116 3rd St SE
Cedar Rapids, Iowa 52401
JOHNSTON — Funding for the state’s long-starved natural resources, outdoors and recreation trust fund could be triggered by a proposal one key state lawmaker thinks still has a chance of passage.
Buoyed by what he believes to be support from myriad stakeholders, including environmental and conservation groups, Sen. Dan Dawson, R-Council Bluffs, said Thursday he thinks his proposal to finally put state money into the trust fund — which has sat empty sits its creation in 2010 — might gain approval.
Dawson made the comments Thursday during taping of this weekend’s “Iowa Press” on Iowa PBS.
Dawson’s proposal would raise one tax, the state sales tax, and attempt to offset that by eliminating another, the local-option sales tax. Raising the sales tax would trigger funding for the state natural resources, outdoors and recreation trust fund.
The proposal was originally part of Dawson’s plan to reduce state income taxes but was not included in the income tax bill passed into law.
Now Dawson is taking another crack at the trust fund through a new bill, Senate Study Bill 3157.
Dawson said sufficient support was shown for the proposal during a legislative hearing this week to make him believe it can pass on its own.
“Judging by the support in that (hearing), I think it’s something, personally, you could pass on its own,” Dawson said.
Sen. Pam Jochum, a Democrat from Dubuque who appeared on the show with Dawson, said Senate Democrats have concerns with the proposal, and that it would need changes before Democrats would vote for it.
Republicans have majorities in both the Iowa Senate and House and can pass legislation without Democrats’ support.
“What I heard … in the meeting was a tremendous amount of frustration from people who have been waiting for 12 years to get the money in that trust fund,” Jochum said. “And they finally saw some glimmer of hope that we might get money into that fund. And I understand that.”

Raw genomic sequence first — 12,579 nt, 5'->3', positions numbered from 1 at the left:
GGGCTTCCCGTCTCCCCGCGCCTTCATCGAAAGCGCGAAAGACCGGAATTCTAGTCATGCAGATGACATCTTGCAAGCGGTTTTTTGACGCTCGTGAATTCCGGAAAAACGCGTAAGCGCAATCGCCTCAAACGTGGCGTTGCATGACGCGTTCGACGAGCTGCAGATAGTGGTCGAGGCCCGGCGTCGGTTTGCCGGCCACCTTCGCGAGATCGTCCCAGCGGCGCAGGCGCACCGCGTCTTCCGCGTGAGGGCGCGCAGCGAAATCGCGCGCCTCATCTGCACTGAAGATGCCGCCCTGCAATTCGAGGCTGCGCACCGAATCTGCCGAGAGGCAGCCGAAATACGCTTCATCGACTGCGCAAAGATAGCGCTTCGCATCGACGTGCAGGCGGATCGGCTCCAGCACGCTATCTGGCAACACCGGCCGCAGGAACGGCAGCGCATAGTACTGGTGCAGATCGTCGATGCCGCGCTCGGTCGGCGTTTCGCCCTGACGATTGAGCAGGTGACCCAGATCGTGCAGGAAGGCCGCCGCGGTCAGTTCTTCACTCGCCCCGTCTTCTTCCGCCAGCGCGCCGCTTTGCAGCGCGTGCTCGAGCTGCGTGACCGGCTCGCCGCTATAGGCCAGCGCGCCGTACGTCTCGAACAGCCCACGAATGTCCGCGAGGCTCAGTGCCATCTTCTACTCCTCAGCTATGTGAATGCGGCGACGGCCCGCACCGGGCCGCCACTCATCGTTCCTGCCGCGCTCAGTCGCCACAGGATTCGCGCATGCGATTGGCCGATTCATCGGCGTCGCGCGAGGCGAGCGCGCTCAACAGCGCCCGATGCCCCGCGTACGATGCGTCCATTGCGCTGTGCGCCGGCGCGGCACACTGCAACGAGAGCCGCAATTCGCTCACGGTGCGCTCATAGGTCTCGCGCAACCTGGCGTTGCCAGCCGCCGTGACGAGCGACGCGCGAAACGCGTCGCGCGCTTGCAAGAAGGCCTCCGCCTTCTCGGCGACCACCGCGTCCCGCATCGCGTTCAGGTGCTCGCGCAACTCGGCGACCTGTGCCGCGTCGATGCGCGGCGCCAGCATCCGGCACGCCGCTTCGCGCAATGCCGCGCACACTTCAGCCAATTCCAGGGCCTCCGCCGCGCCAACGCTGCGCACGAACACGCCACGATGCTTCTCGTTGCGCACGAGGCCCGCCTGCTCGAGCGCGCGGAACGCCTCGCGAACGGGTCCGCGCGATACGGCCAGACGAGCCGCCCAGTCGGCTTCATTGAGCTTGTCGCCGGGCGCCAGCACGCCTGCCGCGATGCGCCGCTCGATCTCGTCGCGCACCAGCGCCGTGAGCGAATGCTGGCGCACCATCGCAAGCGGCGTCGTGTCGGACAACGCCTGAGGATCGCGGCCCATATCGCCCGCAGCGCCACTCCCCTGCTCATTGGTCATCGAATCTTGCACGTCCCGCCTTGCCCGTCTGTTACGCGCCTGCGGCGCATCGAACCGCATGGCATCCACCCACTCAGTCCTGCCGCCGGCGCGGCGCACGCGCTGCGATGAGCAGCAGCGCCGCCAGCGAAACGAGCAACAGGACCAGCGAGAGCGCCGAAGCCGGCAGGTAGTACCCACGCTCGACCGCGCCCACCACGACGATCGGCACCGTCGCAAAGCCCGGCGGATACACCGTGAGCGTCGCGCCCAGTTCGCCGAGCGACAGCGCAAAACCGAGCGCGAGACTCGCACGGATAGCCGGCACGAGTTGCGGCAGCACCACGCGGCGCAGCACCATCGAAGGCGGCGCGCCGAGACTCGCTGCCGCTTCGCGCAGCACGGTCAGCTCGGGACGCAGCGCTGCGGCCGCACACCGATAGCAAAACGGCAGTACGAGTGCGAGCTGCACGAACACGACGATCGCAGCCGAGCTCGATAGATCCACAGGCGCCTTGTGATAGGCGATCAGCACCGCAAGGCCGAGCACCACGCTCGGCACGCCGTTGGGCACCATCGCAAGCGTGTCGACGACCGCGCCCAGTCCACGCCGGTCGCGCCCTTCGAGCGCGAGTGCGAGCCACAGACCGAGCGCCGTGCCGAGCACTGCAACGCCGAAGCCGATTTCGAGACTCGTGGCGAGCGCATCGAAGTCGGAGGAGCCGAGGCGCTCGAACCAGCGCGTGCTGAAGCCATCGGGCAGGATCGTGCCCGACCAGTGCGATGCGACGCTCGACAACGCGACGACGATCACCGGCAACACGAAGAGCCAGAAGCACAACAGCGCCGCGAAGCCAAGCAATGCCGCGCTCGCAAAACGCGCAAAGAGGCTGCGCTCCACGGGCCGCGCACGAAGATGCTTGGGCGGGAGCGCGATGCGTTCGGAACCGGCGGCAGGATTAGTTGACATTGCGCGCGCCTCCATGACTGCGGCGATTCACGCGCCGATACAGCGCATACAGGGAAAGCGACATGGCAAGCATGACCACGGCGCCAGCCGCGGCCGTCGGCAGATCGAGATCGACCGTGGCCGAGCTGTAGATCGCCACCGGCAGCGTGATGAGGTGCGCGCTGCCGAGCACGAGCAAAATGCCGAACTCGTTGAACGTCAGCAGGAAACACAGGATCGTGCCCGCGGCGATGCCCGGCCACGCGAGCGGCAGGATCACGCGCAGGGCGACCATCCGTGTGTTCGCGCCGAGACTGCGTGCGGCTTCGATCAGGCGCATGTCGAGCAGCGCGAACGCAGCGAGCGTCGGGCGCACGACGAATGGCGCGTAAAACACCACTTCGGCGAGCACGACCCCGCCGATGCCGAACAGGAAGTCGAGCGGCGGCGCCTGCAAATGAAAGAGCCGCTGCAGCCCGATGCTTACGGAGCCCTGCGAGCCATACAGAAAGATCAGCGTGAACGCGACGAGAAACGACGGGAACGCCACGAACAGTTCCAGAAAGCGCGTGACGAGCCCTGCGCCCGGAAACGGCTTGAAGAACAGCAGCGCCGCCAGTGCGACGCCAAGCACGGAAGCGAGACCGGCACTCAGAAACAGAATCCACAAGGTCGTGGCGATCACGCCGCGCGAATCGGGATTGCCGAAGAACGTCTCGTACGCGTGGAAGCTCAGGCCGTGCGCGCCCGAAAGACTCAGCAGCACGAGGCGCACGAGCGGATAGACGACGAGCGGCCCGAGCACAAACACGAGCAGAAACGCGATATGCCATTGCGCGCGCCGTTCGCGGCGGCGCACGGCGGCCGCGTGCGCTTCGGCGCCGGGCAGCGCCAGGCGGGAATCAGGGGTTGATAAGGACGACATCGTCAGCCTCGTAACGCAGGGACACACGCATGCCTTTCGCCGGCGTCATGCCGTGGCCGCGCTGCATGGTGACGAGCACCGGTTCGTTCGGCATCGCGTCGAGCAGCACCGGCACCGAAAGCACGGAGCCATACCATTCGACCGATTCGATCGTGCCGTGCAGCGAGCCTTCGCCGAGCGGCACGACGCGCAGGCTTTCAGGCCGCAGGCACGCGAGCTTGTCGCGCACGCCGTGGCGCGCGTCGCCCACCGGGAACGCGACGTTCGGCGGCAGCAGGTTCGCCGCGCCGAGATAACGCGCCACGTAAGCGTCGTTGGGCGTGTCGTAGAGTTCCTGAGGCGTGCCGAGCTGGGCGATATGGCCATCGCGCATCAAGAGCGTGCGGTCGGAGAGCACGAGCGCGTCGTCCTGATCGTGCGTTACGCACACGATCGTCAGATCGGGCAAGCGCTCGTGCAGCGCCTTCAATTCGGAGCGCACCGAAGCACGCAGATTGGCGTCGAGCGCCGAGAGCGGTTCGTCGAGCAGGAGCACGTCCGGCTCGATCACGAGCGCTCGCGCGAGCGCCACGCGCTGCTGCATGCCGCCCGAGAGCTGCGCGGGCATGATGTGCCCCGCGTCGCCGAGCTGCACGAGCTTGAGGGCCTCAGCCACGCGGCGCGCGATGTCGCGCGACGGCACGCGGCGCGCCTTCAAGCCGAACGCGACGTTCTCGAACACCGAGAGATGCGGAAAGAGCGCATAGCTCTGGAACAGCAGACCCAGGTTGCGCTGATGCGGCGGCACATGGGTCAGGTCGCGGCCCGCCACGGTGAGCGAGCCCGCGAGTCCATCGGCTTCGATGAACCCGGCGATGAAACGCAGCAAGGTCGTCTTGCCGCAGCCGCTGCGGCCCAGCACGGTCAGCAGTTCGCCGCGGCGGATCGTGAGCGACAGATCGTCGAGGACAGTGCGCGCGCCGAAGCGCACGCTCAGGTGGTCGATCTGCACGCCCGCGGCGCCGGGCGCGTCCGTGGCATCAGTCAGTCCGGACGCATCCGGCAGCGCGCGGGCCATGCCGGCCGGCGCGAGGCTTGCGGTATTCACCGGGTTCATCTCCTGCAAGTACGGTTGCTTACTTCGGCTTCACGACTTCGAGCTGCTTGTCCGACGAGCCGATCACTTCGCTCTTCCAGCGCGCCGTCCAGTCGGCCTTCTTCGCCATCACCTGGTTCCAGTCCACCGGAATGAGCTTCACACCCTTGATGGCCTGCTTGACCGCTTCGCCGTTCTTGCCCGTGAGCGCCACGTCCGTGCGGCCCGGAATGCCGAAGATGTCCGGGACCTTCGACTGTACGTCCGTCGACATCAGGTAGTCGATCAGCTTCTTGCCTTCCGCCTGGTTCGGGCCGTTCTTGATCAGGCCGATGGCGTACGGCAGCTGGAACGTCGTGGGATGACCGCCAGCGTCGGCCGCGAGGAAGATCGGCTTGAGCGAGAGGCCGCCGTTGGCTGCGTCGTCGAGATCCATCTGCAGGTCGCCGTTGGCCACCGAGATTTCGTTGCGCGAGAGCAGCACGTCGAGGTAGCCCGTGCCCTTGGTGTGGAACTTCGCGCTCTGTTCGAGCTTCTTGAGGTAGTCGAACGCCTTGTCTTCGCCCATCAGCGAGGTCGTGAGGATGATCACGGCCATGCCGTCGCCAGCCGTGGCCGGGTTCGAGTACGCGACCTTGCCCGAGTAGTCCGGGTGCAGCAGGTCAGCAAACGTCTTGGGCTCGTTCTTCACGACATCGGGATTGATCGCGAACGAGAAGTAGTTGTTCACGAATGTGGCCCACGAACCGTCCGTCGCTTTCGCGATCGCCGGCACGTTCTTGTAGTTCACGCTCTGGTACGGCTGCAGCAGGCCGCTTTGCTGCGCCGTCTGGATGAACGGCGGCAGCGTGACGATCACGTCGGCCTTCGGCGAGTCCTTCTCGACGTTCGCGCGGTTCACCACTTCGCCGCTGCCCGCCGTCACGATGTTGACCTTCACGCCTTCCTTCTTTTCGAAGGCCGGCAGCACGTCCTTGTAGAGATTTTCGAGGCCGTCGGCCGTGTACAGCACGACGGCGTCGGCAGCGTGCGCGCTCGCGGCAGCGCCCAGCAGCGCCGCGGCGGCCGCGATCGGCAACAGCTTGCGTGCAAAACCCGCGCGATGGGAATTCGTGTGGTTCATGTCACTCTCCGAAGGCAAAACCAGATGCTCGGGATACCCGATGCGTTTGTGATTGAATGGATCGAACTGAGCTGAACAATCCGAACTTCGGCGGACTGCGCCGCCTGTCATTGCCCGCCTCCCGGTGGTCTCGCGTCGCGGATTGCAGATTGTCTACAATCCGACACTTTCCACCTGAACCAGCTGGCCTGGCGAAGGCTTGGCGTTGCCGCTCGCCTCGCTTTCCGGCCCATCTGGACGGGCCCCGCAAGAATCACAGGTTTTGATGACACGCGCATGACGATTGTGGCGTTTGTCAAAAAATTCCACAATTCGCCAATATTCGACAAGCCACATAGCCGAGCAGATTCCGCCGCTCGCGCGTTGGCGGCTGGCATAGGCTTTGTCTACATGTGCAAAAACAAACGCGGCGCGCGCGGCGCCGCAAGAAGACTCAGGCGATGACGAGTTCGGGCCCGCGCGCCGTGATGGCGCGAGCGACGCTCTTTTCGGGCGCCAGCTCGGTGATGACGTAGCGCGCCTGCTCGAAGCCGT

However, Jochum said Democrats are concerned about the funding mechanism of shifting taxes, and about proposed changes to the formula on how trust fund revenues would be distributed to natural resources, water quality and recreation projects.
She also expressed concern about the elimination of the local-option sales tax. The bill would use state revenue to replenish any lost local-option sales tax revenue, but local government leaders are concerned the state in future years could stop doing that.
Despite those concerns, and recent remarks by Gov. Kim Reynolds that she is hesitant to approve a tax increase while inflation is impacting the economy, Dawson said he is optimistic the proposal can pass.
Dawson was less optimistic about the future of the latest versions of the bottle bill, the annual attempts to update Iowa’s state recycling laws.
The Senate and House are both moving proposals, but the bills have important differences that may prove difficult to negotiate.
“I do think momentum is building toward getting something finally done on that,” Dawson said. “I don’t know that this is the year or not.”
“Iowa Press” airs at 7:30 p.m. Friday and noon Sunday on Iowa PBS; at 8:30 a.m. Saturday on Iowa PBS World; and can be viewed at iowapbs.org.
Comments: (515) 355-1300, firstname.lastname@example.org